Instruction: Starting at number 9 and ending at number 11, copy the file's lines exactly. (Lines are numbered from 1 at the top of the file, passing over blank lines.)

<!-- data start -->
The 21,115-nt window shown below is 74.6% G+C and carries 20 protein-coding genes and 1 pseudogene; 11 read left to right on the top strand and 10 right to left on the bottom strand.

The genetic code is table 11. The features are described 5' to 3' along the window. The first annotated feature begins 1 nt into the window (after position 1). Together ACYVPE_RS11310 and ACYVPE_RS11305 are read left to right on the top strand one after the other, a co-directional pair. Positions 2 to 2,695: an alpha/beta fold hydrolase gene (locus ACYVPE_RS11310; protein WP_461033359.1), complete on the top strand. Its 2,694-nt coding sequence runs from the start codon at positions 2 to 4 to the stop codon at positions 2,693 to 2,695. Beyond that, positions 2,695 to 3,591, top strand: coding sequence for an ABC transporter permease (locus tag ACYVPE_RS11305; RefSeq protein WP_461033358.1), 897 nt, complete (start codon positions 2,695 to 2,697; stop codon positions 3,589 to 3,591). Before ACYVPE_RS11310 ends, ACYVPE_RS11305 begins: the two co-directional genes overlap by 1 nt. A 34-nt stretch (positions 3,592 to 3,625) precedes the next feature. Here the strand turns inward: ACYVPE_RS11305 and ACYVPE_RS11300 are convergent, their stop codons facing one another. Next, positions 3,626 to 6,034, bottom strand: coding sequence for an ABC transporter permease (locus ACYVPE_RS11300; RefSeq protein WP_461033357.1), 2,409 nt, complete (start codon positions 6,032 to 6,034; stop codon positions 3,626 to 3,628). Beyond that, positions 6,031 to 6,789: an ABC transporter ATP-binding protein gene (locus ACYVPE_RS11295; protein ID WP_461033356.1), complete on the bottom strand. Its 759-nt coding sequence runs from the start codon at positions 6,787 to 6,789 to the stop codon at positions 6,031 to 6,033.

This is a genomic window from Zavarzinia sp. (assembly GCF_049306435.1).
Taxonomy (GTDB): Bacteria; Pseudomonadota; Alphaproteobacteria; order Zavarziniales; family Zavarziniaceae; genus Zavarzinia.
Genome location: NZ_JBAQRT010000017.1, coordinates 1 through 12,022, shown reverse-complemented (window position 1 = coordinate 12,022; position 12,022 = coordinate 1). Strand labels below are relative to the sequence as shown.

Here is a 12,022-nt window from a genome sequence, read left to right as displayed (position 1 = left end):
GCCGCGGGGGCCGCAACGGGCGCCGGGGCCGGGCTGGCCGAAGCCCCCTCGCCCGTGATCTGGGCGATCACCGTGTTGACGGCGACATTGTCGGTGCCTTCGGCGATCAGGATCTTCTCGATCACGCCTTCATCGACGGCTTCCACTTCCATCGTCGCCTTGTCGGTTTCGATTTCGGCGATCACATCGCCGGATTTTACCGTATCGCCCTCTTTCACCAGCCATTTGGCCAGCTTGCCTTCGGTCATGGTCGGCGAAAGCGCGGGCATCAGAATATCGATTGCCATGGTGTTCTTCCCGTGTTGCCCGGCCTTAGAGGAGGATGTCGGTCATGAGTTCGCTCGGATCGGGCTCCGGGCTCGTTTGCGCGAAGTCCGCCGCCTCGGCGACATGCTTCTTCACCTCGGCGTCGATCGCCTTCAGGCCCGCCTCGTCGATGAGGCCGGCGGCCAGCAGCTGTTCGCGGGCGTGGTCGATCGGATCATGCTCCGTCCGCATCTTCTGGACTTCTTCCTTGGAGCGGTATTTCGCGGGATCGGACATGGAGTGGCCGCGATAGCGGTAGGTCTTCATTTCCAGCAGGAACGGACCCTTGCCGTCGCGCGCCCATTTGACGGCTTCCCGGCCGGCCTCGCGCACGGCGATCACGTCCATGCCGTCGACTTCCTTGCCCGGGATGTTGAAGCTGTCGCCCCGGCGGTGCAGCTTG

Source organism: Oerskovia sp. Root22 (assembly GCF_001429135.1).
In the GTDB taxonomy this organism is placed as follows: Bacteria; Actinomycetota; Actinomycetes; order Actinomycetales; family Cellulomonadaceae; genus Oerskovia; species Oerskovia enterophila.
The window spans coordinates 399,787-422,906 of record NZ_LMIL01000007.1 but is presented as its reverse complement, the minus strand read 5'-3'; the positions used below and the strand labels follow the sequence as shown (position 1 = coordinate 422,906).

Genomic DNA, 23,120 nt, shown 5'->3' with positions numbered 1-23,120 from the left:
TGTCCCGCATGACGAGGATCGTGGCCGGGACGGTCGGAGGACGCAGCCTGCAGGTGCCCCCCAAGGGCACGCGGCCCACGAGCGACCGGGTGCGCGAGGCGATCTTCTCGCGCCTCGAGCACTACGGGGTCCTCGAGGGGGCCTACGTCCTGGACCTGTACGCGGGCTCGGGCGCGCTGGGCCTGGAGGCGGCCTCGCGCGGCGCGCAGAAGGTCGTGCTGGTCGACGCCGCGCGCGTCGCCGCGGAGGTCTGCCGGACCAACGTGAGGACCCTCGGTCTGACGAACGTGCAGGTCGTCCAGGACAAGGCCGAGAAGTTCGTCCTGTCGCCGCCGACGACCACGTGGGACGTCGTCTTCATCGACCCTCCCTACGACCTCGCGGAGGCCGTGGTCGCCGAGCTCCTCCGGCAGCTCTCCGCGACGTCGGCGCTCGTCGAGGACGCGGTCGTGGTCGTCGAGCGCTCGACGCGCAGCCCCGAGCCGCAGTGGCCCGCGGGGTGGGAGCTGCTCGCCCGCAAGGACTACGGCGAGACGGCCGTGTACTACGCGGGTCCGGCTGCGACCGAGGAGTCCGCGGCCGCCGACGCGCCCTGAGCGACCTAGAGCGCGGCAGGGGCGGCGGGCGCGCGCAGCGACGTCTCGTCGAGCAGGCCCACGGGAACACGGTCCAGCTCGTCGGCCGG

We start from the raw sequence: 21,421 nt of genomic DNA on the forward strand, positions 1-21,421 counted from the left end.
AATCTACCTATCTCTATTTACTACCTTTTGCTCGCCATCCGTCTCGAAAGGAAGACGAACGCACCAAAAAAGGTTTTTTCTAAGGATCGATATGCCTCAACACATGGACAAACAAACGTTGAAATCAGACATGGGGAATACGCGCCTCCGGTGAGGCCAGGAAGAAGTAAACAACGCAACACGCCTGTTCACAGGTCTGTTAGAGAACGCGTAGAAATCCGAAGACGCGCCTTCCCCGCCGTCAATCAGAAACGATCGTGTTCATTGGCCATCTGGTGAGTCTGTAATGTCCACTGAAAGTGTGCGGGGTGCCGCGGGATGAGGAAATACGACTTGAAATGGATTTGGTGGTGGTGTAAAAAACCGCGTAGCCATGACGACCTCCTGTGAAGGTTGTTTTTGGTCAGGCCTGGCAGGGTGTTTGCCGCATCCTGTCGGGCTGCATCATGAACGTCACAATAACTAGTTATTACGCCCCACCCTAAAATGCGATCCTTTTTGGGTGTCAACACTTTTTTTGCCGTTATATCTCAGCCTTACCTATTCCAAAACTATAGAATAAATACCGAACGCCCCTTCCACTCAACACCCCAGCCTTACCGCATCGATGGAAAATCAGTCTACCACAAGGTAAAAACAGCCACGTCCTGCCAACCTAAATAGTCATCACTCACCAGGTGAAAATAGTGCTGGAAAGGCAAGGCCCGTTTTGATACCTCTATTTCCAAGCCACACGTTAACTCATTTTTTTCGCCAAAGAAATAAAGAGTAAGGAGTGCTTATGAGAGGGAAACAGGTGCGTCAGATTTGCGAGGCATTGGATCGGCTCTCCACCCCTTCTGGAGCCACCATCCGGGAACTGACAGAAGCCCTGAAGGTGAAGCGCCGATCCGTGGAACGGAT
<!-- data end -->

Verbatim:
In the GTDB taxonomy this organism is placed as follows: Bacteria; Actinomycetota; Actinomycetes; order Actinomycetales; family Cellulomonadaceae; genus Oerskovia; species Oerskovia enterophila.
The window spans coordinates 399,787-422,906 of record NZ_LMIL01000007.1 but is presented as its reverse complement, the minus strand read 5'-3'; the positions used below and the strand labels follow the sequence as shown (position 1 = coordinate 422,906).

Genomic DNA, 23,120 nt, shown 5'->3' with positions numbered 1-23,120 from the left: